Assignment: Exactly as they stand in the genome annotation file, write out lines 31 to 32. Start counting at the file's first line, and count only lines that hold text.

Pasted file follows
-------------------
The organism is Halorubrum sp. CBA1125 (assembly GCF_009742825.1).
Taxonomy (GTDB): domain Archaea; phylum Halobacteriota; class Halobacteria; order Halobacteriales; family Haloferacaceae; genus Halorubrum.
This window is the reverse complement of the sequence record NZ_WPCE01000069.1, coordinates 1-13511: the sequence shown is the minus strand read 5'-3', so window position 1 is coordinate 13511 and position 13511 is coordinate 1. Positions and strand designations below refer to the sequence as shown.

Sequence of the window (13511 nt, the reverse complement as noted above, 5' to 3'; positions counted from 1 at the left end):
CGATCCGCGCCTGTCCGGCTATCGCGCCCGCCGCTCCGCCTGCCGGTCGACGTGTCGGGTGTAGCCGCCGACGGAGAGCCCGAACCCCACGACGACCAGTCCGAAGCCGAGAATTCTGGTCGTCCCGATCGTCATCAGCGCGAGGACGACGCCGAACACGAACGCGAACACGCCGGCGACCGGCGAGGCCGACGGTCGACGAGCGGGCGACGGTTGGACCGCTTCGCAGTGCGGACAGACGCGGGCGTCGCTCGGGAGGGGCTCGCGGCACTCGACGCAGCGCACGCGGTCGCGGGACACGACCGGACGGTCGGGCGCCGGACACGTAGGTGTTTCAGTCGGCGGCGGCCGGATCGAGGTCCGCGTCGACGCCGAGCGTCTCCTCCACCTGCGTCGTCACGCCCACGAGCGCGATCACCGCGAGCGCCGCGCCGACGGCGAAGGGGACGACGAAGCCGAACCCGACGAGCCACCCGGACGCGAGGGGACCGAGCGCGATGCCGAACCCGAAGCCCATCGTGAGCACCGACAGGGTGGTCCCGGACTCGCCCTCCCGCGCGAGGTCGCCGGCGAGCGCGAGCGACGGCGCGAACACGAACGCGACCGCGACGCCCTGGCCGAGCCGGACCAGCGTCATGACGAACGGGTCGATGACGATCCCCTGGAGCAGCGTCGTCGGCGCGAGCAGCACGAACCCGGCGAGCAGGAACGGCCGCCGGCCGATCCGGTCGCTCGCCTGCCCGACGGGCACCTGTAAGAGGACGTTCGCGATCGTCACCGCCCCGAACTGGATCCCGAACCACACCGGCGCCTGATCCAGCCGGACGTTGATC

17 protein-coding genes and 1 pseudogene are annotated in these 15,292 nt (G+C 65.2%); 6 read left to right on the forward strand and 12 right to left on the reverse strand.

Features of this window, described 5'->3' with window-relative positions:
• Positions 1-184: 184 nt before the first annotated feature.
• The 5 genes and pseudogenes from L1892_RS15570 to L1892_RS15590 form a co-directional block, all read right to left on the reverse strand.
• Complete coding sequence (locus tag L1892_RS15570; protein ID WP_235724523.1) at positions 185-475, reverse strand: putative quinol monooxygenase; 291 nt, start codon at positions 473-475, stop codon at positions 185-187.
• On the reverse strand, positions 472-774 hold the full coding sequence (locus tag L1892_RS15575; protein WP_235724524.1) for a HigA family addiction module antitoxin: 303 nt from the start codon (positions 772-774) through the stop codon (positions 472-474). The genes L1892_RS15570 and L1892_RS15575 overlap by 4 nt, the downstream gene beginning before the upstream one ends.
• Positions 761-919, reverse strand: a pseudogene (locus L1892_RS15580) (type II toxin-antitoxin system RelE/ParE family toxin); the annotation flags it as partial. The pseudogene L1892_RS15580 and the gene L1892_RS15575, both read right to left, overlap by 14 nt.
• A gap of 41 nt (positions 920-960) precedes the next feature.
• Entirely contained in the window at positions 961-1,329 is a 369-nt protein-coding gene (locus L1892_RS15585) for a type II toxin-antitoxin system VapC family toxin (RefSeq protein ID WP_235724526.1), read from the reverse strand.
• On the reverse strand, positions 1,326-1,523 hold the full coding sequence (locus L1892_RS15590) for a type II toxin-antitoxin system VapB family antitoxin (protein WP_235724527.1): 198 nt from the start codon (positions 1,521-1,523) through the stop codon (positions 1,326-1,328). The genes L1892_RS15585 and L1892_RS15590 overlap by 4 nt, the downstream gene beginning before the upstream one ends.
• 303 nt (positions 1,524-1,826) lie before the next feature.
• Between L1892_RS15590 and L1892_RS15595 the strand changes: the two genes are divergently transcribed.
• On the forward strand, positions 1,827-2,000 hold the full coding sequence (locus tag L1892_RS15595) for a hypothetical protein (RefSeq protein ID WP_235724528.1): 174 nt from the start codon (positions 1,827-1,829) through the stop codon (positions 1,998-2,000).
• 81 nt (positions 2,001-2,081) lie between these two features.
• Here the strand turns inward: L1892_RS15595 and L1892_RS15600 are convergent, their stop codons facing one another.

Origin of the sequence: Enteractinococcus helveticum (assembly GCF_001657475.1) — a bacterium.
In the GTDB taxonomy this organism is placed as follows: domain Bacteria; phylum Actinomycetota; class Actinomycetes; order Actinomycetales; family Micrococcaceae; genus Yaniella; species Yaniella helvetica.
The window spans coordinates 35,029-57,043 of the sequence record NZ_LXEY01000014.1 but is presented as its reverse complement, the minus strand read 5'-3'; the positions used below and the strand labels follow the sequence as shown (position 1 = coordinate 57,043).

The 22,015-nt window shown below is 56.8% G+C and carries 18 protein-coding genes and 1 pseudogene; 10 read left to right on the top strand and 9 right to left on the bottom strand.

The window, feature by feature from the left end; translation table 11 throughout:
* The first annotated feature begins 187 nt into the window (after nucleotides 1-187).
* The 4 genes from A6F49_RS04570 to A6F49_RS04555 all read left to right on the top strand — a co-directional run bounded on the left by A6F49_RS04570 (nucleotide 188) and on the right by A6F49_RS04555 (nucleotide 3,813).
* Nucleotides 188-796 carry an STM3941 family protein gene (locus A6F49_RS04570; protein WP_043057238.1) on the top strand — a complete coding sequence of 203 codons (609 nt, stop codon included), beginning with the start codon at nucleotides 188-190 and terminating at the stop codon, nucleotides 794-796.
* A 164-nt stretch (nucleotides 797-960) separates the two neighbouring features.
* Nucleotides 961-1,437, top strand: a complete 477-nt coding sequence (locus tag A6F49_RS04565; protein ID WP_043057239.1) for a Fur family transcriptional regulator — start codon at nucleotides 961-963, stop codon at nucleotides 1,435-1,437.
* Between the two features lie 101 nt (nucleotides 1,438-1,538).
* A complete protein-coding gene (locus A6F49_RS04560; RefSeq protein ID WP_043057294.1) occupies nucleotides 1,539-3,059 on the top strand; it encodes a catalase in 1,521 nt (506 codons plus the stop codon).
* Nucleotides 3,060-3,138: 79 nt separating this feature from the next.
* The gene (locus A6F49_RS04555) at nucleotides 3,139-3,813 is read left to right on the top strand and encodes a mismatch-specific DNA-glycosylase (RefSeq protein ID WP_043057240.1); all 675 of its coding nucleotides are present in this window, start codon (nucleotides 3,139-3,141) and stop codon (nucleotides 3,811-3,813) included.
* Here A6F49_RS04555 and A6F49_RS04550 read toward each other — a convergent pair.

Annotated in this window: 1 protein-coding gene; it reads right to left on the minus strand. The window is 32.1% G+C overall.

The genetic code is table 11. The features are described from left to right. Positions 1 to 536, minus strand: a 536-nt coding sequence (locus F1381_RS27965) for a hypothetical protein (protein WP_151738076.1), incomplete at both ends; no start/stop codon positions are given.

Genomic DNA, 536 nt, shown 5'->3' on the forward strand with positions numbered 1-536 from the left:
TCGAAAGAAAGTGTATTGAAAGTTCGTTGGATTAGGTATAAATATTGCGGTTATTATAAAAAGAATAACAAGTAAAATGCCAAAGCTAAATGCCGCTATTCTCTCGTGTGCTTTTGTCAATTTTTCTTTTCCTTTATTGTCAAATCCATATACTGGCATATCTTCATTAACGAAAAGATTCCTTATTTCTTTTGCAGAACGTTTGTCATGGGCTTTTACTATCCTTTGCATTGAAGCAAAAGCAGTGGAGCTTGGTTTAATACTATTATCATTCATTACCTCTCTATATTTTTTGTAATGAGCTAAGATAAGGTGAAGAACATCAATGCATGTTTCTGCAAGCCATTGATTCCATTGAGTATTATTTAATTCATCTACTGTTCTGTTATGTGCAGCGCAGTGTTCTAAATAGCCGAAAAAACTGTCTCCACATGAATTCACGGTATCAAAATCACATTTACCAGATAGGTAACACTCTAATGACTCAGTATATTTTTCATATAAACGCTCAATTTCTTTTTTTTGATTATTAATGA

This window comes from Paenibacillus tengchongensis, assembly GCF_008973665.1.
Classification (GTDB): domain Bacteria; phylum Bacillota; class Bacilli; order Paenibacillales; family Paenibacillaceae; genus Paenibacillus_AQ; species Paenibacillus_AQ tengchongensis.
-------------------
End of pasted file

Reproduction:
* Between the two features lie 101 nt (nucleotides 1,438-1,538).
* A complete protein-coding gene (locus A6F49_RS04560; RefSeq protein ID WP_043057294.1) occupies nucleotides 1,539-3,059 on the top strand; it encodes a catalase in 1,521 nt (506 codons plus the stop codon).